Subject(s)
COVID-19 , Pulmonary Fibrosis , COVID-19/drug therapy , Dyspnea/etiology , Humans , Pulmonary Fibrosis/complications , Pulmonary Fibrosis/drug therapy , Respiratory Function Tests/adverse effects
11.
Curr Opin Pulm Med ; 28(5): 399-406, 2022 09 01.
Article in English | MEDLINE | ID: covidwho-1985173

ABSTRACT

PURPOSE OF REVIEW: The aim of this review was to summarize the recent data concerning interstitial lung disease after COVID-19, a field where knowledge is evolving very quickly. RECENT FINDINGS: It has been found that a proportion of patients displayed fibrotic-like pattern on chest computed tomography shortly after COVID-19 pneumonia. Those lesions can potentially represent precursors of fibrosis, although most of them will resolve until 1 year postinfection. There was a wide range of the prevalence of post-COVID-19 interstitial lung disease detected in the literature, which can be attributed to the heterogeneous definition of lung abnormalities and the discrepancy of study design. The severity of acute COVID-19 disease has been linked to increased risk of residual imaging and functional abnormalities, while reduced DLco was the most common functional abnormality in long-term survivors. Studies indicated that pathophysiology of post-COVID interstitial lung disease shares common mechanisms with idiopathic pulmonary fibrosis. Regarding therapeutic strategies of post-COVID-19 interstitial lung disease, the role of immunosuppressive and antifibrotic treatment is currently under investigation. SUMMARY: We still need to learn about the natural history of COVID-19 disease, allowing for a better targeting of therapeutic interventions through a multidisciplinary approach.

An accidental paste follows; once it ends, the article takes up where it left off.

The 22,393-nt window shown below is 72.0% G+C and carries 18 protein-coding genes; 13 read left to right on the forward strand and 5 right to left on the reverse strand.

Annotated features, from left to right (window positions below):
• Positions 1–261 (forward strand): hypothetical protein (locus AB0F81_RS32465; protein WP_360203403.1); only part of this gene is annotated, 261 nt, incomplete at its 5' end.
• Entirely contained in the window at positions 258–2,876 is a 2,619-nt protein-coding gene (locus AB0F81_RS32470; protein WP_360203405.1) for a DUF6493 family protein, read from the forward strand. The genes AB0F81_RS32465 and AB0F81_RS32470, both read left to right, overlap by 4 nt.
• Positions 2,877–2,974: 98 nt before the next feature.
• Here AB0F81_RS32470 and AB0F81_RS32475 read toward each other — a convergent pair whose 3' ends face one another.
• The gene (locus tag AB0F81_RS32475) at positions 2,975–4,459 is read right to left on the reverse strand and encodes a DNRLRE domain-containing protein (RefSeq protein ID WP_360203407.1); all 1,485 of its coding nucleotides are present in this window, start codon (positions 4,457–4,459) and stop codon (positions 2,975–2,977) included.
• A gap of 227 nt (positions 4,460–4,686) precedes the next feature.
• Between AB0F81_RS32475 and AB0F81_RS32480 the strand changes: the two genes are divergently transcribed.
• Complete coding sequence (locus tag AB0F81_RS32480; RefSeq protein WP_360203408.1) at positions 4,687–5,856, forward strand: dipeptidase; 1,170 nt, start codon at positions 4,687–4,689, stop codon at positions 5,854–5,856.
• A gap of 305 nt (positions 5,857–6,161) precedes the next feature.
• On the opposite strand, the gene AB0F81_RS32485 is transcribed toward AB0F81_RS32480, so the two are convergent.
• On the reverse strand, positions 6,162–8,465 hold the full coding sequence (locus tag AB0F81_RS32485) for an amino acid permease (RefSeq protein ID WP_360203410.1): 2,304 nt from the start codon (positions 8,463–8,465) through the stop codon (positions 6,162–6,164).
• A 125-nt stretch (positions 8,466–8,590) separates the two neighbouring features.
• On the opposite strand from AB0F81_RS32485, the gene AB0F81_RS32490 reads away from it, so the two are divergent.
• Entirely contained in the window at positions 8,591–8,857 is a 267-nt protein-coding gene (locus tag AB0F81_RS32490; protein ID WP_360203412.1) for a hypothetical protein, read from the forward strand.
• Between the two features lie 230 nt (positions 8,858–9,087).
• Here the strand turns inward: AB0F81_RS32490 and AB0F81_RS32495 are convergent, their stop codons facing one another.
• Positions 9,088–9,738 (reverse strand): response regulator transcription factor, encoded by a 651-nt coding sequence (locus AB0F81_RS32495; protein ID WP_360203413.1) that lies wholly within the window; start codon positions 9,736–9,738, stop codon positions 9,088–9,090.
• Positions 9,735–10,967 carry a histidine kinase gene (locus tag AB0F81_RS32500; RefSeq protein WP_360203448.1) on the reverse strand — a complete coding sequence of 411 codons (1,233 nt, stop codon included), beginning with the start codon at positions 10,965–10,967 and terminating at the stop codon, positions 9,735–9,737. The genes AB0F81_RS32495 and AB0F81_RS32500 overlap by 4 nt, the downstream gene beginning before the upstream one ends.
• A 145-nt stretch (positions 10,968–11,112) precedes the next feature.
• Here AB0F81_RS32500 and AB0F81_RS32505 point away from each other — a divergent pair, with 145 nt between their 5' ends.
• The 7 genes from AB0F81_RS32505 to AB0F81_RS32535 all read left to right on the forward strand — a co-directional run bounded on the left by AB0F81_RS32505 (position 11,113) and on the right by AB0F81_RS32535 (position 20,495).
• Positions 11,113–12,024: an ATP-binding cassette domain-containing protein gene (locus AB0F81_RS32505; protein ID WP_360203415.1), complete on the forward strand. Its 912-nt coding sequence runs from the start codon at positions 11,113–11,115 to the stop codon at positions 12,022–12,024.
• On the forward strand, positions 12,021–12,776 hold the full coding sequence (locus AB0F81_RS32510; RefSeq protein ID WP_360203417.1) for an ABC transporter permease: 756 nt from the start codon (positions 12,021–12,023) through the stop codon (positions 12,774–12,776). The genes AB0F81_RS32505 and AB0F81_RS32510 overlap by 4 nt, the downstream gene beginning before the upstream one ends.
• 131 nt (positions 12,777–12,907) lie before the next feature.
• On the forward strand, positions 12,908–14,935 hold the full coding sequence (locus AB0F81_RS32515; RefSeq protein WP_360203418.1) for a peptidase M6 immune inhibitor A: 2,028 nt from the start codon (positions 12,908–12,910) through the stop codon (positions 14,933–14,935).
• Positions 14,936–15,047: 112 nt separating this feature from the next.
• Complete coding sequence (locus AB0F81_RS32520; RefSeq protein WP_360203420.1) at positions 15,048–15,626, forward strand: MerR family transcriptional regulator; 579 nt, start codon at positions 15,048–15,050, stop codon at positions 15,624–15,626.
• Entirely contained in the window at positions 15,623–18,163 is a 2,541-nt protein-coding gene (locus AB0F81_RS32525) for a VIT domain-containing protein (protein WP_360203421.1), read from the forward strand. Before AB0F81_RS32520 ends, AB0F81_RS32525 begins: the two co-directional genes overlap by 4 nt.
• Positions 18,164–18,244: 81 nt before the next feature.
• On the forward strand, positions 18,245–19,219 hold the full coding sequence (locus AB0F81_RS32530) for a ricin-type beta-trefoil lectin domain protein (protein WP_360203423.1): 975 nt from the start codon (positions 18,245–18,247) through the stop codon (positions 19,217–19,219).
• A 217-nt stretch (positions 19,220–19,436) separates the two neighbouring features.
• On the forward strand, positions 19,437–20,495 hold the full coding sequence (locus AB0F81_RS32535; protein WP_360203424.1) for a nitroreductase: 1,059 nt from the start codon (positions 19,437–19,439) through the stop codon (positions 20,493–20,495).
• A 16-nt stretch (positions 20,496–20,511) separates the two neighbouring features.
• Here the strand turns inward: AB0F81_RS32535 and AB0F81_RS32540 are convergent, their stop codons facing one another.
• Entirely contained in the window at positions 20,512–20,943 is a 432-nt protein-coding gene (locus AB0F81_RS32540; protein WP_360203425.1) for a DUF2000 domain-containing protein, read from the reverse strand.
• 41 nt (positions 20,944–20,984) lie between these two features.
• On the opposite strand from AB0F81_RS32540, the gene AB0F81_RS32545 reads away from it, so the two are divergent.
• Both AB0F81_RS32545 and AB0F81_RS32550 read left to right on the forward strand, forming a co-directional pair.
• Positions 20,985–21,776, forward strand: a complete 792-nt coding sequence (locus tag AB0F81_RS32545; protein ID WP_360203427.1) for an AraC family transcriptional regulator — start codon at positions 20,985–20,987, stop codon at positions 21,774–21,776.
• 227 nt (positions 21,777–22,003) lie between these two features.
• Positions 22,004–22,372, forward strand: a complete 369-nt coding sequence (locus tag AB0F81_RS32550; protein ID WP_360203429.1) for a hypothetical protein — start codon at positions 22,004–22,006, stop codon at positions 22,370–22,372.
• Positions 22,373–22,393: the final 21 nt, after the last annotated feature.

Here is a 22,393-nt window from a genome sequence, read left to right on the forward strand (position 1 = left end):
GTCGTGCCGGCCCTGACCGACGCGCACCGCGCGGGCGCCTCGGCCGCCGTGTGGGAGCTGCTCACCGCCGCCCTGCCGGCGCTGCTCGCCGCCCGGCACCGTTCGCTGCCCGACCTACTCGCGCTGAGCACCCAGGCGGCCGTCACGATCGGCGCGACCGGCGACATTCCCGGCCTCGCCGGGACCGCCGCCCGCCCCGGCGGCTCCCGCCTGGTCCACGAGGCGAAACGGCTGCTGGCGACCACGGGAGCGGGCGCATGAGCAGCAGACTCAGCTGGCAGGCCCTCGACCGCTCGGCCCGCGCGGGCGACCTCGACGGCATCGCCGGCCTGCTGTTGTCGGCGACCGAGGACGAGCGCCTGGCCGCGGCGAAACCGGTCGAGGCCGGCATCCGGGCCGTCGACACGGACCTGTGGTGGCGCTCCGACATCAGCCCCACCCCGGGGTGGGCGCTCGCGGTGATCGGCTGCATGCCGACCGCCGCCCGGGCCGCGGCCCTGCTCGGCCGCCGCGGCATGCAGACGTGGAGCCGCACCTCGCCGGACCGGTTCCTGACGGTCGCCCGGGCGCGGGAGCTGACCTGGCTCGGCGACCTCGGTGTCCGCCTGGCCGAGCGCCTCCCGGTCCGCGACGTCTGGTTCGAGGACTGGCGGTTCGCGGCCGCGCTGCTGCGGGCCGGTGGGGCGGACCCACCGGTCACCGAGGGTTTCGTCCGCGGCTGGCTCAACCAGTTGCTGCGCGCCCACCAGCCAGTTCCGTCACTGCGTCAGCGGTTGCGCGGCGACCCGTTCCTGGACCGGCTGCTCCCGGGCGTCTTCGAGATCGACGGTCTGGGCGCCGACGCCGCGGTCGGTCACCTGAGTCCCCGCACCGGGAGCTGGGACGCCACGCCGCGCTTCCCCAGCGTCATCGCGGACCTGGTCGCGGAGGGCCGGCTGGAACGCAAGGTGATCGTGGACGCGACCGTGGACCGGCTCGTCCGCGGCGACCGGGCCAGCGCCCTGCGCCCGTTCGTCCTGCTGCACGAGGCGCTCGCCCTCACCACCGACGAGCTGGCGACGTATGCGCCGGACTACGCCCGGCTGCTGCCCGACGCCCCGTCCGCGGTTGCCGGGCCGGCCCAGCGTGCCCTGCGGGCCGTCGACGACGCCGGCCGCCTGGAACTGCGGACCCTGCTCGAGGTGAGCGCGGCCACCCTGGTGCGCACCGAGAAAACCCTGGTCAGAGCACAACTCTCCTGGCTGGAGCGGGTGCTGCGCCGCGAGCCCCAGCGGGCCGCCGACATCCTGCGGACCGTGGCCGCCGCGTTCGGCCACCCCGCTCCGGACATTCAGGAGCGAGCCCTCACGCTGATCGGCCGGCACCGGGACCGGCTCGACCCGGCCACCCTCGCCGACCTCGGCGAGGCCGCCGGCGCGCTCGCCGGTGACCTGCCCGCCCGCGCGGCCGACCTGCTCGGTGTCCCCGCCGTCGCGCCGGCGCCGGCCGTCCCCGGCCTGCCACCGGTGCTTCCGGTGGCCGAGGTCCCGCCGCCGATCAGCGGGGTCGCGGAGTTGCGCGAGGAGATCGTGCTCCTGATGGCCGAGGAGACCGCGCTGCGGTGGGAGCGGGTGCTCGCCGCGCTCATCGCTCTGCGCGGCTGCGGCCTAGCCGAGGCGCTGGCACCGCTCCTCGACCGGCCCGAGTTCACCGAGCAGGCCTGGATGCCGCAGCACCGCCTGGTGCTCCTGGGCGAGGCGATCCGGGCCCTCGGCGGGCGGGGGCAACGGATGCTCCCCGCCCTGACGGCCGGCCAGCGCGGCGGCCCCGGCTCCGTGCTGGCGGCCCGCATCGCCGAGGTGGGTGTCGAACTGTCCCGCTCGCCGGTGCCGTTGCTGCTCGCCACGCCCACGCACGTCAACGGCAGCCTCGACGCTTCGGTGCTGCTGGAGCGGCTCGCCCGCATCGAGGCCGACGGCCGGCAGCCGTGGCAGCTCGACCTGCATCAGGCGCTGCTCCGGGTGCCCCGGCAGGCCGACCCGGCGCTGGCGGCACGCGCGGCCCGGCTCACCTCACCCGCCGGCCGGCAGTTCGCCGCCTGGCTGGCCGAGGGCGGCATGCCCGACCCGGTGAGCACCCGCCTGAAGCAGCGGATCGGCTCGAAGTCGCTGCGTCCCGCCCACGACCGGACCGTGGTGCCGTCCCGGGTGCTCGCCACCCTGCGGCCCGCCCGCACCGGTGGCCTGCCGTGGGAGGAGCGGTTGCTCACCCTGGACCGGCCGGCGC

Subject(s)
COVID-19 , Idiopathic Pulmonary Fibrosis , Lung Diseases, Interstitial , COVID-19/complications , Humans , Lung , Lung Diseases, Interstitial/drug therapy , Lung Diseases, Interstitial/epidemiology , Lung Diseases, Interstitial/etiology , Respiratory Function Tests
12.
Respirology ; 27(9): 688-719, 2022 09.
Article in English | MEDLINE | ID: covidwho-1978520

ABSTRACT

The Thoracic Society of Australia and New Zealand (TSANZ) and the Australian and New Zealand Society of Respiratory Science (ANZSRS) commissioned a joint position paper on pulmonary function testing during coronavirus disease 2019 (COVID-19) in July 2021. A working group was formed via an expression of interest to members of both organizations and commenced work in September 2021. A rapid review of the literature was undertaken, with a 'best evidence synthesis' approach taken to answer the research questions formed. This allowed the working group to accept findings of prior relevant reviews or societal document where appropriate. The advice provided is for providers of pulmonary function tests across all settings. The advice is intended to supplement local infection prevention and state, territory or national directives. The working group's key messages reflect a precautionary approach to protect the safety of both healthcare workers (HCWs) and patients in a rapidly changing environment. The decision on strategies employed may vary depending on local transmission and practice environment. The advice is likely to require review as evidence grows and the COVID-19 pandemic evolves. While this position statement was contextualized specifically to the COVID-19 pandemic, the working group strongly advocates that any changes to clinical/laboratory practice, made in the interest of optimizing the safety and well-being of HCWs and patients involved in pulmonary function testing, are carefully considered in light of their potential for ongoing use to reduce transmission of other droplet and/or aerosol borne diseases.


Subject(s)
COVID-19 , SARS-CoV-2 , Australia/epidemiology , COVID-19/diagnosis , COVID-19/epidemiology , Humans , New Zealand , Pandemics/prevention & control , Respiratory Function Tests
13.
Front Immunol ; 13: 837288, 2022.
Article in English | MEDLINE | ID: covidwho-1902994

ABSTRACT